The largest land mammal on Earth is the African elephant. We have the privilege to still see appreciable numbers of these pachyderms in our game parks. The elephant is also the largest of the Big Five game animals. Bulls average about 4 metres at the shoulder and weigh up to 7,000 kg.
Elephants once roamed freely over most of South Africa but today South Africans and visitors can only see elephants in the larger game parks.
The African elephant (Loxodonta africana) has been hunted down to dangerously low levels in many areas in Africa for its tusks which are worth a fortune in the illicit ivory trade. It is estimated that poachers kill about 20 000 elephants each year.
Conservation efforts in South Africa have resulted in there being 160 times more elephants in South Africa today than there were in the 1920’s. As humans and cultivated fields encroach more and more on the areas where elephants roam, the confrontation between these magnificent animals and humans becomes greater and greater.
Unfortunately the huge increase in numbers is also causing serious environmental problems in the reserves where the veldt is being decimated by the elephants. Methods of controlling the numbers by culling or exporting them to countries such as China are controversial and have raised the ire of conservationists world-wide. A programme of darting the females and injecting a contraceptive has been running for a while and appears to be very effective in the trial areas.
Place names associated with elephants:
Gingindlovu is a village in the UMlalazi Local Municipality of the KwaZulu-Natal Province situated about 21 km south-east of the town of Eshowe in the Mtunzini district. The name is of Zulu origin and is said to mean ‘place of the big elephantʼ or possibly ‘swallower of the elephantʼ referring to Cetshwayo’s victory over his brother Mbulazi in 1856.
Mahlamba-ndlopfu is the name given to the residence of the State President of South Africa when he is in Pretoria replacing the previous name Libertas. It is in Xitsonga and metaphorically means ‘New Dawnʼ but literally translates to ‘the washing of the elephantsʼ. In the Kruger national park is a pan or depression about 13 km south-south-east of Shangoni that is called Mahlambandlopfu ‘where the elephants wallowʼ.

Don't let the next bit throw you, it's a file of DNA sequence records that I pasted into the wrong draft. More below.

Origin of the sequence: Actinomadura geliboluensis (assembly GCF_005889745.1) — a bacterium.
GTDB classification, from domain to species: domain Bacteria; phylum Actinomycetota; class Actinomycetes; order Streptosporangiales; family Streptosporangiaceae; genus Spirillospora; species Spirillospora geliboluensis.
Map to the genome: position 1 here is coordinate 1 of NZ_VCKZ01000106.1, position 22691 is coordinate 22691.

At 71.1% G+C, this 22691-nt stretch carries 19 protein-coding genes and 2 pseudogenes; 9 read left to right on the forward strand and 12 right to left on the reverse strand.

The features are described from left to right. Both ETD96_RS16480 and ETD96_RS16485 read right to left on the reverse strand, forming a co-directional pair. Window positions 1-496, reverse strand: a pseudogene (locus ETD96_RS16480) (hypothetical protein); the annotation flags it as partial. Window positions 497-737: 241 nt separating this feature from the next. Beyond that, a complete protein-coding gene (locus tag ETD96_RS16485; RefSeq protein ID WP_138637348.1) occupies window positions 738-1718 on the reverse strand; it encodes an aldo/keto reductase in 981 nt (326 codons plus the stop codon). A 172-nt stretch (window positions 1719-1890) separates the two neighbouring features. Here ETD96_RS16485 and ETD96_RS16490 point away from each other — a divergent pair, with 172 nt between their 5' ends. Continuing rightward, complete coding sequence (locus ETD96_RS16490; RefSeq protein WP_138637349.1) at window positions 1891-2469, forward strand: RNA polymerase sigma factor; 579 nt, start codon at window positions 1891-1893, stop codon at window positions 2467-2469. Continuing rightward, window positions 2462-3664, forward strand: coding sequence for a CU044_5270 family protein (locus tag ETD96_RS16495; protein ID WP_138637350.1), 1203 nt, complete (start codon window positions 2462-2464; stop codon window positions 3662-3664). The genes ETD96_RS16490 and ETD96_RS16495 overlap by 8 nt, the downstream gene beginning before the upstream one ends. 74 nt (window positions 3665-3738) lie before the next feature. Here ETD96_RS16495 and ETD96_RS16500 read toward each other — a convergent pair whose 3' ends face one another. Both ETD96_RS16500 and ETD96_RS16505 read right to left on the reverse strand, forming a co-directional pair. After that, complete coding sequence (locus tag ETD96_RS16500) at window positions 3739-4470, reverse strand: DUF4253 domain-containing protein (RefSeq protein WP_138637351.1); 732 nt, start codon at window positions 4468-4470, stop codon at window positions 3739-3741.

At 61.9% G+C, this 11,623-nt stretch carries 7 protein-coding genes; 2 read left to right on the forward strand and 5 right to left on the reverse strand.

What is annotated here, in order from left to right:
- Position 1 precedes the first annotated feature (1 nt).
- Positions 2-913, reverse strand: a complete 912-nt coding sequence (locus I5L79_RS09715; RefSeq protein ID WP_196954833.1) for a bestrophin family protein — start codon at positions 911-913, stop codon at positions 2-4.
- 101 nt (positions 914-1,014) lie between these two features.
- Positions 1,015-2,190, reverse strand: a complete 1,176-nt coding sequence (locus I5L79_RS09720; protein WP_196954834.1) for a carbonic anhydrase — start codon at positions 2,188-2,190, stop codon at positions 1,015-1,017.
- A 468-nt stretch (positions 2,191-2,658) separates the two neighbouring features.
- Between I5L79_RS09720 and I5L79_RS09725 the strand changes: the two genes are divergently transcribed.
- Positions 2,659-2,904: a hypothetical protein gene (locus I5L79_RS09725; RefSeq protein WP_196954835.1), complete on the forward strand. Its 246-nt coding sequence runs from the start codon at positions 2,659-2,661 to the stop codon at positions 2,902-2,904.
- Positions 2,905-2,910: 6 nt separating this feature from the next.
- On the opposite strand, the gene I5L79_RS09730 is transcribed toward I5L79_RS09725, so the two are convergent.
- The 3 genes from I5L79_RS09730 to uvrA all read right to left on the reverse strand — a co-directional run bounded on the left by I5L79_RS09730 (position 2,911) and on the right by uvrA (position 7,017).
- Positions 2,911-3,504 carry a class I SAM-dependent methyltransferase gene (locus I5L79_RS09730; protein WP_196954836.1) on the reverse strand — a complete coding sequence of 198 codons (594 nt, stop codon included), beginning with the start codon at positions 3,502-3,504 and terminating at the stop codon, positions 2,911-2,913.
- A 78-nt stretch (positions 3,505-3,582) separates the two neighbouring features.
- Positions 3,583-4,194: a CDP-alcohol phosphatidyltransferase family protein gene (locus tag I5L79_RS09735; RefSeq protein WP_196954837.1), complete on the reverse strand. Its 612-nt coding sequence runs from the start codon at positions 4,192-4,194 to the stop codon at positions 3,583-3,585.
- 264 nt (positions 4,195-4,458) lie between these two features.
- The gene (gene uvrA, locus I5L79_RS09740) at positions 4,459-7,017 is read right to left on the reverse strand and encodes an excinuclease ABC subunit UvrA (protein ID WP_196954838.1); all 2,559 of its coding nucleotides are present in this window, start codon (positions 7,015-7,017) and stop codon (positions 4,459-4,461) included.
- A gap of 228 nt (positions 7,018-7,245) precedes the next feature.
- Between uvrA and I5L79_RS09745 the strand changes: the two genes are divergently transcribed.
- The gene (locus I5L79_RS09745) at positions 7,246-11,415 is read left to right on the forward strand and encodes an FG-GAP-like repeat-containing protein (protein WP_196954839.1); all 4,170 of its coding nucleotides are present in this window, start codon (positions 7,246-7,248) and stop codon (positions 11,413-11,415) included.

Olifantkliphoogte (Elephant-stone height) is a hill in the Matzikama Local Municipality of the Western Cape Province situated about 20 km west-south-west of the town of Lutzville. ‘Olifantklipʼ is apparently a colloquial Afrikaans term for ‘dolomiteʼ but ‘olifantʼ, ‘elephantʼ also refers to the Olifants River which flows into the sea 8 km south of the hill.
Olifantsdrif (Elephant-ford) is a village in the Kgatleng District of Botswana about 85 km north-east of Mochidi. It is situated at the confluence of the Marico and Krokodil rivers. The Setswana name for the village is ‘Dikgathloʼ, ‘confluenceʼ.
Olifantskrans (Elephant-cliff) is a holiday resort in the Langeberg Local Municipality of the Western Cape Province situated close to the town of Bonnievale on the banks of the Brede River.
Olifantshoek (Elephant-corner) is a village in the Tsantsabane Local Municipality of the Northern Cape Province about 60 km west of Postmasburg. The name refers to the skeletons of elephants found there and the name is partially translated from Setswana ‘Ditlouʼ.
Olifants River (Elephant-river): is the name of a rest camp in the Kruger National Park in the Limpopo and Mpumalanga Provinces and is situated about 27 km south-east of the Letaba rest camp.
At least three rivers are named the Olifants River: (1) rises in the Msukaligwa Local Municipality of the Mpumalanga Province between Breyten and Bethal. It is a tributary of the Limpopo River and is known as the ‘Lepelleʼ in Sesotho, ‘Baluleʼ in Shangaan and ‘Libhaluleʼ in siSwati. (2) rises in the Witzenberg Local Municipality of the Western Cape Province in the Great Winterhoek and Cold Bokkeveld Mountains and flows into the sea in the Matzikama Local Municipality. It was named by Jan Danckaert in 1660 but also possibly again by Starrenberg, the Landrost of Stellenbosch, in the early eighteenth century. The KhoiKhoi name for the river was ‘Tharakkammaʼ or ‘Trakammaʼ. (3) rises in the Gouritz basin in the Oudtshoorn Local Municipality of the Western Cape Province and joins the Gamka River 16 km south of Calitzdorp after which it becomes the Gouritz River which flows into the Indian Ocean at Gouritzmond in the Hessequa Local Municipality of the Western Cape Province.
Umkandandlovu is a stream in the Ray Nkonyeni Local Municipality of the KwaZulu-Natal Province 34 km south-west of Port Shepstone. The name is also encountered as ‘Inkandandlovuʼ or ‘Kandandlovuʼ. The derivation is from isiZulu ‘ekhandaʼ, ‘headʼ and ‘ndlovuʼ, ‘elephantʼ and thus means ‘place of the elephant’s headʼ said to refer to an old stamping ground of elephants marked by an elephant skull.
Thohoyandou is in the Vhembe District Municipality of the Limpopo Province and was the capital of the former Venda. The name means ‘the head of the elephantʼ and is taken from the name of the reputed founder of the Venda people.
The October Elephant Moon occurs only twice during the period 2020–2050.
The first Full Moon in October is the Whale Moon.
Date of Elephant Moon (2020–2050)
2020 Oct 31, 16:48
2039 Oct 31, 00:36
Heritage Full Moons in South Africa
|Month||First Full Moon||Second Full Moon|
|January||Mantis Moon||Leopard Moon|
|March||Harvest Moon||Ochre Moon|
|April||Diamond Moon||Gold Moon|
|May||Frost Moon||Fire Moon|
|June||Sisters Moon||Honey Moon|
|July||Meerkat Moon||Protea Moon|
|August||Peace Moon||Dusty Moon|
|September||Spring Moon||Blue Crane Moon|
|October||Whale Moon||Elephant Moon|
|November||Milk Moon||Wool Moon|
|December||Springbok Moon||Eland Moon|